Jared Huffman

Week 4&5- Getting Work Done, Meeting Old Friends, and Making New Ones

Hi Everyone,

I usually try to sit down on Wednesdays to write my blog posts, but these last two weeks have been very busy. I just finished creating fact-sheet brochures for PAHO’s NCD Caribbean meeting last week (Week 4). It was very time intensive to create over 20 different files for each country, so I had to stay past 8pm for the few days that week. I don’t really mind staying at the office later though, because I get to go home after rush hour and really enjoyed in helping finish these important projects.

While working on this project, I was also able to meet people from other offices within the PAHO/WHO building. I found out that the offices near mine, on the opposite side of the building, actually deal with sustainability issues. From what I have gathered, there are at least two different sub-departments within these offices that deal with environmental issues and consumer’s health. It is amazing to find out that people are actually working on topics that pertain to my thesis and that they work on the same floor as me. I have gotten in contact with a few of the supervisors from these offices and hope to gain more information on how PAHO/WHO are participating in sustainability efforts.

Aside from work, I have been able to explore a bit more of the city. I found out that there is an indoor community pool close to where I live and that I’ve been walking past it almost every day without knowing. The pool is free and is a great, cheap way to stay active and I plan to be there often. I am also looking forward to exploring areas outside DC by taking the Metro to the furthest stops and plan to visit Mount Vernon in Virginia sometime soon.

Community Pool
Community Pool

Last weekend I was able to meet up with Adit Patel, who was in DC with other interns from the Department of Energy to visit its headquarters. I had an opportunity to show him around the city and had a great time meeting all of his fellow co-workers. If anyone else plans to visit DC this summer please feel free to contact me, so we can catch up and preserve our community at PCGS.

PCGS--Unstoppable
PCGS–Unstoppable

This week (Week 5) I was given a new project in assisting PAHO/WHO in organizing and updating its STEPwise survey methods, which are used to measure specific NCD risk factors for each country. My objective is to convert the .pdf survey into an excel file that can then be transferred to a pivot table in Access. Access provided the means of obtaining large amounts of information digitally, which will make the process of updating and distributing the surveys easier. During this project I was also able to find articles in how other countries have used the WHO’s STEPwise methodology to collect and analyze statistical data on various NCD. Although I had to brush up on my statistic knowledge, the information is very critical in finding correlation between NCDs and other factors, such as level of income, rural vs. urban residents, and other demographic information.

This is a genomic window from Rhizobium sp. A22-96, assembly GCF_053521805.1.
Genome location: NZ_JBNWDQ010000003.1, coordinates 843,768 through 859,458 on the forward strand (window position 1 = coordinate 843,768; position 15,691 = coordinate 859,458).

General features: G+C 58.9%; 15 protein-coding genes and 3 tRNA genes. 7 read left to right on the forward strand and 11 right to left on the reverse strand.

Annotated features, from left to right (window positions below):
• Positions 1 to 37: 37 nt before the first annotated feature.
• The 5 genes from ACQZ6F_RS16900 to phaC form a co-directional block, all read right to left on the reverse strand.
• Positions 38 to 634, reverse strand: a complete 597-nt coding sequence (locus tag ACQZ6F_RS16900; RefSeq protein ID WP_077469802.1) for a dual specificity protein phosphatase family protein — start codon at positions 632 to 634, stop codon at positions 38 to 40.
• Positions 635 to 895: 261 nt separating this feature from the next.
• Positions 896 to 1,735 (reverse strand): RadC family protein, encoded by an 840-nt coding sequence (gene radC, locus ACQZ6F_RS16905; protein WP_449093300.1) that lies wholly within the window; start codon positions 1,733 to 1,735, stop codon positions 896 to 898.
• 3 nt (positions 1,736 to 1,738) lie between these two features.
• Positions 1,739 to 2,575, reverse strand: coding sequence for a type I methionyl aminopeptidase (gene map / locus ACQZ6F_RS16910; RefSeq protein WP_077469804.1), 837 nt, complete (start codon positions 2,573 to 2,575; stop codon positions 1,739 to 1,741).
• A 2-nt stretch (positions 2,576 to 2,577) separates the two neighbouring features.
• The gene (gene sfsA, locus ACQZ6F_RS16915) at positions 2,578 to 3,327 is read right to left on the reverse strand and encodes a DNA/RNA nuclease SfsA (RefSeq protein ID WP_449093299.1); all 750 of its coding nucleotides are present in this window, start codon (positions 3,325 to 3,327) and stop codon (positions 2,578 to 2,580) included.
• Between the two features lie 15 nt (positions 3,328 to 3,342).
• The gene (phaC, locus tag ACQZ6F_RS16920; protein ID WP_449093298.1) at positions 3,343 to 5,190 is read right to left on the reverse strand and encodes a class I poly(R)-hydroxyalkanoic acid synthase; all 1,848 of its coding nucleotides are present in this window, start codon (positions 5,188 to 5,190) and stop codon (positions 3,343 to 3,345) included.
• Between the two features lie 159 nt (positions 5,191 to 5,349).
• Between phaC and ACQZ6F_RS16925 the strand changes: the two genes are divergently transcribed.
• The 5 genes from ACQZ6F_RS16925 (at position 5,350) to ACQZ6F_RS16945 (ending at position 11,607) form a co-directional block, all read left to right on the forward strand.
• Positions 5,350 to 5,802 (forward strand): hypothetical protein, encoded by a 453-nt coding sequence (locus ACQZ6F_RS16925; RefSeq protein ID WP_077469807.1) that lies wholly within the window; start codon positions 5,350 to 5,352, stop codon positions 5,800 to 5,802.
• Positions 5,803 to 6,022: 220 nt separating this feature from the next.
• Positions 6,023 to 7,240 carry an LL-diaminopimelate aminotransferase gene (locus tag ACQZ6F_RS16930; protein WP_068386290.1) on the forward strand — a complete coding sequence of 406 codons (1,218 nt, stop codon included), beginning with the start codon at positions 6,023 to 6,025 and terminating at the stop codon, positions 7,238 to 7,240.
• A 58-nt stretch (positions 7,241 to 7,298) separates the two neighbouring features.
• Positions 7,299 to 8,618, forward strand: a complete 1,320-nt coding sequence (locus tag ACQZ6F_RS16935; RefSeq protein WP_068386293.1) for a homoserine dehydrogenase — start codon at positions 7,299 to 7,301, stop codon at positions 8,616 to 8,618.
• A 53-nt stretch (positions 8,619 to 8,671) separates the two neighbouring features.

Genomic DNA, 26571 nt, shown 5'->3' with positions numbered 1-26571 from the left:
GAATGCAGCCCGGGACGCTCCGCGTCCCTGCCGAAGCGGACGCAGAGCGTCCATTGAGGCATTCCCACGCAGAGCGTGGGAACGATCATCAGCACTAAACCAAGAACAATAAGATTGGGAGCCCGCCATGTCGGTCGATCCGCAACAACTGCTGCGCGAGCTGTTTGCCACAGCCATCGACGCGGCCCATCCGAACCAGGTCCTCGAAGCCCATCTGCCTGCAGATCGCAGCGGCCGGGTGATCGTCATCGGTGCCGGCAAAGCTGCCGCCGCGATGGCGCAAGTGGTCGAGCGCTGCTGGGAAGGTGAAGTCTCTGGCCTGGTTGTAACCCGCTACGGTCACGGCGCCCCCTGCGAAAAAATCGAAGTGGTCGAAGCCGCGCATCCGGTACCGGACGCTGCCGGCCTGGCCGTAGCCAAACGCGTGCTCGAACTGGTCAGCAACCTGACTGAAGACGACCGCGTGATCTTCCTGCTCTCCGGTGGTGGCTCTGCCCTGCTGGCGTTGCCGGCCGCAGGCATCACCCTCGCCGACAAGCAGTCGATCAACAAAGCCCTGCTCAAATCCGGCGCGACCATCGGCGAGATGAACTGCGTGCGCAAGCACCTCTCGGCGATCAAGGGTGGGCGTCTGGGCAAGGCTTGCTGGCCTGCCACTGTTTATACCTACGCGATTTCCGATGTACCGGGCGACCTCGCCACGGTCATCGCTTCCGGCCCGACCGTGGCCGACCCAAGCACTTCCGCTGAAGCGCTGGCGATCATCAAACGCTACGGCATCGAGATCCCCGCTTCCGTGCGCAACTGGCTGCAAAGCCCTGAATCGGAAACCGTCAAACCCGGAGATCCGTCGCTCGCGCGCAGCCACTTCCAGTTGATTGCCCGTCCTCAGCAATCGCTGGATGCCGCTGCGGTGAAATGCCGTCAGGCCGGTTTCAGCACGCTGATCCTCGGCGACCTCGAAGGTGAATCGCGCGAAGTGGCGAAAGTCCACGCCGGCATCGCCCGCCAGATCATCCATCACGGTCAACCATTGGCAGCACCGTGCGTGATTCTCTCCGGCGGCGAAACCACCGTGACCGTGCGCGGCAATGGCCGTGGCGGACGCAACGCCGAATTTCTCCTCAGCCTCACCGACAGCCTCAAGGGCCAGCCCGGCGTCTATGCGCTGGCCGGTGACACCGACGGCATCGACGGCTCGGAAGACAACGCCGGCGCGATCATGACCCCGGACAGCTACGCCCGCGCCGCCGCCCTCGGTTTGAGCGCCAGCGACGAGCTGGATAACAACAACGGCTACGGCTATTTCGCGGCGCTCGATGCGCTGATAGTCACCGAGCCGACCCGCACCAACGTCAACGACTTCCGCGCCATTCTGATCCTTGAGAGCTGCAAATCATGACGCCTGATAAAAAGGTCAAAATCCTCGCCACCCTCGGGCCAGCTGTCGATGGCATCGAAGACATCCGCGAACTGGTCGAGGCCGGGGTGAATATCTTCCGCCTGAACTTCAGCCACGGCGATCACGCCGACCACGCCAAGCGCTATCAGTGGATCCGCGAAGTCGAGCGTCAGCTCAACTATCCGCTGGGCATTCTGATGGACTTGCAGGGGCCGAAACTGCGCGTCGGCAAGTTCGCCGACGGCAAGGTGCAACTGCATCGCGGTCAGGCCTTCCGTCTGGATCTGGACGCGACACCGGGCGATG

Another reason why I have been unable to post this week is because of Jazz Festival this month. DC holds free jazz concerts at the Kennedy Center every other day. The center is only a few block from where I work, so I’ve been attending every concert possible. The city also hold other jazz event in other neighborhoods and have been able to explore more places within the city. I have been able to go with other interns that live within my apartment building that work for various Representatives and Senators, other public health organization, and even a few interns that work in the art museums. Its a great way to network with other future professionals and have been able to make very good friend along the way.

Kennedy Center- Jazz Concert
Kennedy Center- Jazz Concert

Jared Huffman

Week 3 in DC: Sustainability in the City

Hi everyone,

So another week has gone by at my internship and beside receiving a few more projects to help work on for this Caribbean Public Health meeting, everything has been relatively the same. Which is good because I’ve been able to finally look around a notice other things going on in the city besides my internship.

Looking around the city for the past three weeks, I have noticed some ways in which the area has tried to improve its “green” image. If you go shopping in DC, besides expecting to pay 3 dollars more than what you should for things, there is also a 10 cent charge for each plastic bag you use. Make sure you remember those reusable bags. The bike sharing program is also a great addition to the city’s transportation system and makes things really easy to get around. The bike sharing system also reduces traffic congestion, increases public activity, and reduces emissions. There are apps that will point you to the nearest bike port and you can see how many bikes are there. It is a simple and cost effective way to get around and commute.

Many cabs in the DC area are electric hybrids (Usually priuses), which is an excellent way to reduce emissions as well as cab fares, which aren’t too horrible surprisingly. I have seen a few signs that are sponsored by a DC water management organization that is very similar to SFWMD. They are helping in the construction of improved stormwater systems along the city to help reduce the amount of stormwater pollution. I also managed to spot a huge community garden located a few blocks from where I live. In the garden are separate plots that each individual of the community is responsible for. I saw a variety of vegetables and fruits within each plot, providing fresh produce.